Strong “Output” from Canadian group on November’s “Retroactive” EP

Output 1:1:1 is a whisper-thin, gossamer industrial Bon Iver/Joy Division-send up of a musical project birthed north of the border in Toronto by artist Daniel Janvier. Output recently put out debut EP “Retroactive Rock Record” in November. 

The collection of songs slowly unspools and relates its story as a minor-key claustrophobic, occasionally uncomfortable deep diving riptide. The space it creates as a result resembles the crumpled up-and-down heap of someone’s twist and turned car-spin psyche slowly being pulled under hazy waves of turmoil.  

Tunes like “Issues at Track Level” take Janvier’s David Byrne-Morrissey fusioning drone of a croon and metaphorically presses it into the tousled scrapbook pages of something collected by Thom Yorke and Nigel Godrich. There’s also just a sprinkle of slightly off-balance Tom Waits thump hollowing out it’s own space in the musical terrain. Yorke’s influence especially feels strong in other tracks like the title song, “Blue Jacket” and “The End Wave”. That’s not just from a vocal standpoint either.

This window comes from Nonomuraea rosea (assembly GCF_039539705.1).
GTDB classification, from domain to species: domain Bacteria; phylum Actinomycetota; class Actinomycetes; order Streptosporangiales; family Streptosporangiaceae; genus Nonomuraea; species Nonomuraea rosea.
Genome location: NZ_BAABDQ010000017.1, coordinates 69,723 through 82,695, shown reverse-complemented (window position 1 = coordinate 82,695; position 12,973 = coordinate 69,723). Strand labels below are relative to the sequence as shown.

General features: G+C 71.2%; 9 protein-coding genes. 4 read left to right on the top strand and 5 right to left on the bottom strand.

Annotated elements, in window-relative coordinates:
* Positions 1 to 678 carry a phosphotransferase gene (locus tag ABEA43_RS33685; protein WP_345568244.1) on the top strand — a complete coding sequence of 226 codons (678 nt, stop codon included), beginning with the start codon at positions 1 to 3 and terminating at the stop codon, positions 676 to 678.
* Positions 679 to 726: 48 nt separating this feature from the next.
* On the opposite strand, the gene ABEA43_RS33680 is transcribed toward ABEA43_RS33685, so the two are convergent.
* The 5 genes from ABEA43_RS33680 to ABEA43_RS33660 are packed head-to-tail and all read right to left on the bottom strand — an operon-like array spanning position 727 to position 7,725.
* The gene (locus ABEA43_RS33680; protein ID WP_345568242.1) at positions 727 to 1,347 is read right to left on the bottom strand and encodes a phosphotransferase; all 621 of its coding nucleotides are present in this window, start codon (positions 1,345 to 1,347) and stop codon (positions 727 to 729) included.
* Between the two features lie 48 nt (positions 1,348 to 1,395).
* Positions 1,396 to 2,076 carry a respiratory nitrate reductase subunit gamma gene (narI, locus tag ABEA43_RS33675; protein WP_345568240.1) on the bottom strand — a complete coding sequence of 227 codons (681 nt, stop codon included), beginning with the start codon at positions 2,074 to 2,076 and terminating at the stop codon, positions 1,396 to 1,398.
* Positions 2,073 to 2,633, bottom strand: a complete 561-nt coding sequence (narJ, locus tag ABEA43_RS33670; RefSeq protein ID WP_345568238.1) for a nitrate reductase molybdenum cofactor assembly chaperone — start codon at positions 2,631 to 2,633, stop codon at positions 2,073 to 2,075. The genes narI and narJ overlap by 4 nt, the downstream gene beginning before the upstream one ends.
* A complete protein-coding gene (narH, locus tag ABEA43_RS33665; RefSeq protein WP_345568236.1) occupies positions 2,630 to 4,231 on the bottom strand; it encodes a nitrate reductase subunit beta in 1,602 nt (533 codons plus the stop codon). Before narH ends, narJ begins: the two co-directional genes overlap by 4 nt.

While Janvier’s voice can certainly soar with a light delicacy, it’s the absolute desolation, longing and motivation in the tone of each of his declarations that sell the weight of meaning each track is meant to bestow. Half the battle separating a good vocal performance from a great one is just where the intention comes from. 

I can hear a pitch-perfect singer with no soul, or a rugged, gasping ruffian who’s seen the weight of the world on their shoulders and worn it as an overcoat. Similarly, I can behold the words of pure poetry in a set of melodic lyrics, or I can simply be buoyed like a boat on a tempest by someone expressing pure emotion without need to place all the punch behind the words associated. 

The latter comes to mind with “Retroactive Rock Record”, which takes its greatest strength from the simple power of feel. The lyrics do their part as well, but let it not be said that the musical artist can’t further color in their palette arrangement by simply mastering the conveyance of tone.   

Credit on all photos goes to Emma Letki. For more music, check out https://www.outputoneoneone.com/

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